So, to all you guys who have read as far as this, I say: Please, don’t think because you would never dream of being violent towards another person or not getting anything less than positive consent that you have no part to play in changing these pernicious norms of society. Even though you may not be aware, it is likely you will know women who have experienced domestic violence and probably the men who have perpetrated it.

I am looking at those men, who know that violence is wrong and who understand what positive consent means, to help spread the word to all men what is and isn’t acceptable.

If you want to find out how then join the White Ribbon Campaign and pass it on.


Anonymous said...
10 Mar 2008, 18:26:00


You are completely right. As you say, just because one thing is the law doesn't mean culture and behaviour changes.

In relation to both sexual violence and non-sexual domestic violence I think very many cases fall into two categories.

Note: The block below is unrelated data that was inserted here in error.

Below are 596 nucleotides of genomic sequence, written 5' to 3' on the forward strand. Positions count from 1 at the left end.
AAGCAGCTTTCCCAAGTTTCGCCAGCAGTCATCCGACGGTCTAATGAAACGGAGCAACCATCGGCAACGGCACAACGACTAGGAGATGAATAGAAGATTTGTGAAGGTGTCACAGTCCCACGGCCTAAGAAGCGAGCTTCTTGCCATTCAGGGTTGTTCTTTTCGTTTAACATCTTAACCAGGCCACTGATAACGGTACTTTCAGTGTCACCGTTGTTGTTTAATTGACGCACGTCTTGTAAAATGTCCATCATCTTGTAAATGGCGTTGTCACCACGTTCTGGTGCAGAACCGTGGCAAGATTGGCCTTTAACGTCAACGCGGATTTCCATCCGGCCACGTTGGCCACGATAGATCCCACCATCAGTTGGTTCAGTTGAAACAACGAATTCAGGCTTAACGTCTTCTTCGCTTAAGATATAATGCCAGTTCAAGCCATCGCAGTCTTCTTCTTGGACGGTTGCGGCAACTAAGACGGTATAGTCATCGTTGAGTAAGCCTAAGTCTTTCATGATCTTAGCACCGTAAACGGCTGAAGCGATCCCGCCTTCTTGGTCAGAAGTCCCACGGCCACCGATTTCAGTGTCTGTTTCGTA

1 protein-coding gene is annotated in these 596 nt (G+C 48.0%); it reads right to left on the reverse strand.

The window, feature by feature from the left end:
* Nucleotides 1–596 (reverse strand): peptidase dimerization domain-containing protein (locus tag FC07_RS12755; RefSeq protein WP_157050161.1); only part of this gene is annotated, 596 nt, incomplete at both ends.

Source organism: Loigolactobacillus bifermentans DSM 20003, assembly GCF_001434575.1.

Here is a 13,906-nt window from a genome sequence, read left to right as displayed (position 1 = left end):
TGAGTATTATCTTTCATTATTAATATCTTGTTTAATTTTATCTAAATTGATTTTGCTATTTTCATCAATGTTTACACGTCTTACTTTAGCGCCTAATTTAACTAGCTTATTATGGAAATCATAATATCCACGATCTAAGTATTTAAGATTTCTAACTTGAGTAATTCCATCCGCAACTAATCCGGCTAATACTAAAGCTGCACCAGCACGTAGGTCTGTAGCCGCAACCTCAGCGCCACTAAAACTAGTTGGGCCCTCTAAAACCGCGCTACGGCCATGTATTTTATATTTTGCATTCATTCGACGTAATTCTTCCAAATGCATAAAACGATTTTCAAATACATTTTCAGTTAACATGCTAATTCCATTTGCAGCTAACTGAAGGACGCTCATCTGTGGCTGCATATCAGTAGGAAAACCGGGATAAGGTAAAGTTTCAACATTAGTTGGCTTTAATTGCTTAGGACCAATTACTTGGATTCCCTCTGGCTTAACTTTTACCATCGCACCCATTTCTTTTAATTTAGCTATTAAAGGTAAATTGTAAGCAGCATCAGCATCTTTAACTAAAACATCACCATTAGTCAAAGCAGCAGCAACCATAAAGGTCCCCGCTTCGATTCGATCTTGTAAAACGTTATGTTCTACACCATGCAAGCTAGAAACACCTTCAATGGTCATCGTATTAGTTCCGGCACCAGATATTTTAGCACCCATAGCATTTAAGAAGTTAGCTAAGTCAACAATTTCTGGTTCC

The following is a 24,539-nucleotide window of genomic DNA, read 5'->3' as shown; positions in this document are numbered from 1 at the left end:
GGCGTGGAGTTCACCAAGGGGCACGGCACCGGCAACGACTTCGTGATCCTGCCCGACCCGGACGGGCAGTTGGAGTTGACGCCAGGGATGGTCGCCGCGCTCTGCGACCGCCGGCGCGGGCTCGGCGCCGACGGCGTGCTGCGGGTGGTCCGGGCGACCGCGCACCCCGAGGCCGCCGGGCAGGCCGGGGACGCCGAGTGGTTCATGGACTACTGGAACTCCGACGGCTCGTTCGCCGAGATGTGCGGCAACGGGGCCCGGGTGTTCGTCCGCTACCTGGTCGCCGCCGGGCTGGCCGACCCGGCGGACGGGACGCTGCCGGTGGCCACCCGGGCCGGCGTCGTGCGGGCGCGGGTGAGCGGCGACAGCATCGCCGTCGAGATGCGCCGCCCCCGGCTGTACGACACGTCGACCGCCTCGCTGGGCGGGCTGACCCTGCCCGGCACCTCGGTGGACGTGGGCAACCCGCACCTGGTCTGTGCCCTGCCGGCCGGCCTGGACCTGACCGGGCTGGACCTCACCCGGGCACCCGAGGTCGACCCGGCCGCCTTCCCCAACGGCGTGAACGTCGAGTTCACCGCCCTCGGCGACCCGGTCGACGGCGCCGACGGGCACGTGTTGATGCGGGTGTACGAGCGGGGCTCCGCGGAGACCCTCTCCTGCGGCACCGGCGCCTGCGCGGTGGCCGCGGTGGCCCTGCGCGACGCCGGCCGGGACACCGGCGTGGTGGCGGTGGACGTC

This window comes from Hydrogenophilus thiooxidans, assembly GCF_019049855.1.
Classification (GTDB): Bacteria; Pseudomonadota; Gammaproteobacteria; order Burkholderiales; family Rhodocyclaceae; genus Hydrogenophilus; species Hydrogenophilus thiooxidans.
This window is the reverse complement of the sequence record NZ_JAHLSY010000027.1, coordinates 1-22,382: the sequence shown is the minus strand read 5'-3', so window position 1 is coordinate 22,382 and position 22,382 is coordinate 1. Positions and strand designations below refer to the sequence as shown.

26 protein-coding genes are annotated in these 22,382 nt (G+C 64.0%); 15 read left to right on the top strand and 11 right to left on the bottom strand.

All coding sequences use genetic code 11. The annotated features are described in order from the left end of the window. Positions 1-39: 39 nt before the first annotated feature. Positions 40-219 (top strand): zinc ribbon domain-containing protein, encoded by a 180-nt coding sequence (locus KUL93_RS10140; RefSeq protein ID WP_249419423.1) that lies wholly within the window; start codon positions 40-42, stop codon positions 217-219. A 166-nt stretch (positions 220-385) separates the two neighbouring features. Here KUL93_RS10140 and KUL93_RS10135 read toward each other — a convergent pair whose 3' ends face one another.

You have men (often but not always younger men) who perhaps under the influence of drink themselves sexually assault a woman without her consent. The best answer to that is: publicity for serious penalties for that behaviour, and the encouragement of a culture that treats that it as socially unacceptable.

The second category is (often older people) in unhappy marriages who turn to either violence against each other or sex against the wishes of the other person. The only answer to that is better support for people in marital difficulties, a society that doesn't encourage people to marry for the sake of it (so they don't marry the wrong person or too early in life and regret it later) or support (including effective economic support, especially in the case of women) to help them leave a marriage and move on before (further) violence.

CalgAdvocate said...
10 Mar 2008, 22:02:00

I am man and I don't like violence.
I especially don't like violence against men perpetrated by women.
All the research on domestic violence demonstrates a ratio of 50/50.